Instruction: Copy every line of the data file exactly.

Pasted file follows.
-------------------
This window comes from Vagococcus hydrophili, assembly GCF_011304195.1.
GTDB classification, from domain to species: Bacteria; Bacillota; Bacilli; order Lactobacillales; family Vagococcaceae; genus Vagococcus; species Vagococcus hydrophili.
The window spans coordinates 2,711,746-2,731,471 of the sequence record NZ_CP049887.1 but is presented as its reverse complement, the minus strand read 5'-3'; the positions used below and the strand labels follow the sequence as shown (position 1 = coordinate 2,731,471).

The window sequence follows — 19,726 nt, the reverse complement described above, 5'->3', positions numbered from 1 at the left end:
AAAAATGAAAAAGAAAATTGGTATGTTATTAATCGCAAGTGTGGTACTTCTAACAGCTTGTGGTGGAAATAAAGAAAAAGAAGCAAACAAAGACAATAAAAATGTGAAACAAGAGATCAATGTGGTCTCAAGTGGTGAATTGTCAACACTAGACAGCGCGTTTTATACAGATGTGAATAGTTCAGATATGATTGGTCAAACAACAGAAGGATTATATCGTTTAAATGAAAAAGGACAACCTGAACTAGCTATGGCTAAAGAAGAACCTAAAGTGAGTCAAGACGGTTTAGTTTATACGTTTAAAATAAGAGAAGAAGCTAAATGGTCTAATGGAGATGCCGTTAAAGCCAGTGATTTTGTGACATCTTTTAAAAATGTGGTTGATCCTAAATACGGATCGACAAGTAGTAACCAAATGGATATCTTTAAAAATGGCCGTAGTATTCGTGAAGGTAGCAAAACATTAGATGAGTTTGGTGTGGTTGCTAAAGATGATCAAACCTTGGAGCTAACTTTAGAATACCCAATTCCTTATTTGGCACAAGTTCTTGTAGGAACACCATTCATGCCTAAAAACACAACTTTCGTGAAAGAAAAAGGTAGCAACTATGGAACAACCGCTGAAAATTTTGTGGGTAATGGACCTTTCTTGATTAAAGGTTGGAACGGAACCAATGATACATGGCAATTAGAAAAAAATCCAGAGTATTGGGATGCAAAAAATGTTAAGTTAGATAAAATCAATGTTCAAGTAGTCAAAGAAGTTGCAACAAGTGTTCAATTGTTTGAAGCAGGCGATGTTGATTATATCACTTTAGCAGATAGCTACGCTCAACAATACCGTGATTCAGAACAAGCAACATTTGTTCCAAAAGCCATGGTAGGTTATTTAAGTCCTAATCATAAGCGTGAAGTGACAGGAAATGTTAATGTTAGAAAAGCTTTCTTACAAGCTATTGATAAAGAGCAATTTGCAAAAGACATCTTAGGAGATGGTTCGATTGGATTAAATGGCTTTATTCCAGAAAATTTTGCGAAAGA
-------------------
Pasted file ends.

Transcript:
This window comes from Vagococcus hydrophili, assembly GCF_011304195.1.
GTDB classification, from domain to species: Bacteria; Bacillota; Bacilli; order Lactobacillales; family Vagococcaceae; genus Vagococcus; species Vagococcus hydrophili.
The window spans coordinates 2,711,746-2,731,471 of the sequence record NZ_CP049887.1 but is presented as its reverse complement, the minus strand read 5'-3'; the positions used below and the strand labels follow the sequence as shown (position 1 = coordinate 2,731,471).

The window sequence follows — 19,726 nt, the reverse complement described above, 5'->3', positions numbered from 1 at the left end:
AAAAATGAAAAAGAAAATTGGTATGTTATTAATCGCAAGTGTGGTACTTCTAACAGCTTGTGGTGGAAATAAAGAAAAAGAAGCAAACAAAGACAATAAAAATGTGAAACAAGAGATCAATGTGGTCTCAAGTGGTGAATTGTCAACACTAGACAGCGCGTTTTATACAGATGTGAATAGTTCAGATATGATTGGTCAAACAACAGAAGGATTATATCGTTTAAATGAAAAAGGACAACCTGAACTAGCTATGGCTAAAGAAGAACCTAAAGTGAGTCAAGACGGTTTAGTTTATACGTTTAAAATAAGAGAAGAAGCTAAATGGTCTAATGGAGATGCCGTTAAAGCCAGTGATTTTGTGACATCTTTTAAAAATGTGGTTGATCCTAAATACGGATCGACAAGTAGTAACCAAATGGATATCTTTAAAAATGGCCGTAGTATTCGTGAAGGTAGCAAAACATTAGATGAGTTTGGTGTGGTTGCTAAAGATGATCAAACCTTGGAGCTAACTTTAGAATACCCAATTCCTTATTTGGCACAAGTTCTTGTAGGAACACCATTCATGCCTAAAAACACAACTTTCGTGAAAGAAAAAGGTAGCAACTATGGAACAACCGCTGAAAATTTTGTGGGTAATGGACCTTTCTTGATTAAAGGTTGGAACGGAACCAATGATACATGGCAATTAGAAAAAAATCCAGAGTATTGGGATGCAAAAAATGTTAAGTTAGATAAAATCAATGTTCAAGTAGTCAAAGAAGTTGCAACAAGTGTTCAATTGTTTGAAGCAGGCGATGTTGATTATATCACTTTAGCAGATAGCTACGCTCAACAATACCGTGATTCAGAACAAGCAACATTTGTTCCAAAAGCCATGGTAGGTTATTTAAGTCCTAATCATAAGCGTGAAGTGACAGGAAATGTTAATGTTAGAAAAGCTTTCTTACAAGCTATTGATAAAGAGCAATTTGCAAAAGACATCTTAGGAGATGGTTCGATTGGATTAAATGGCTTTATTCCAGAAAATTTTGCGAAAGA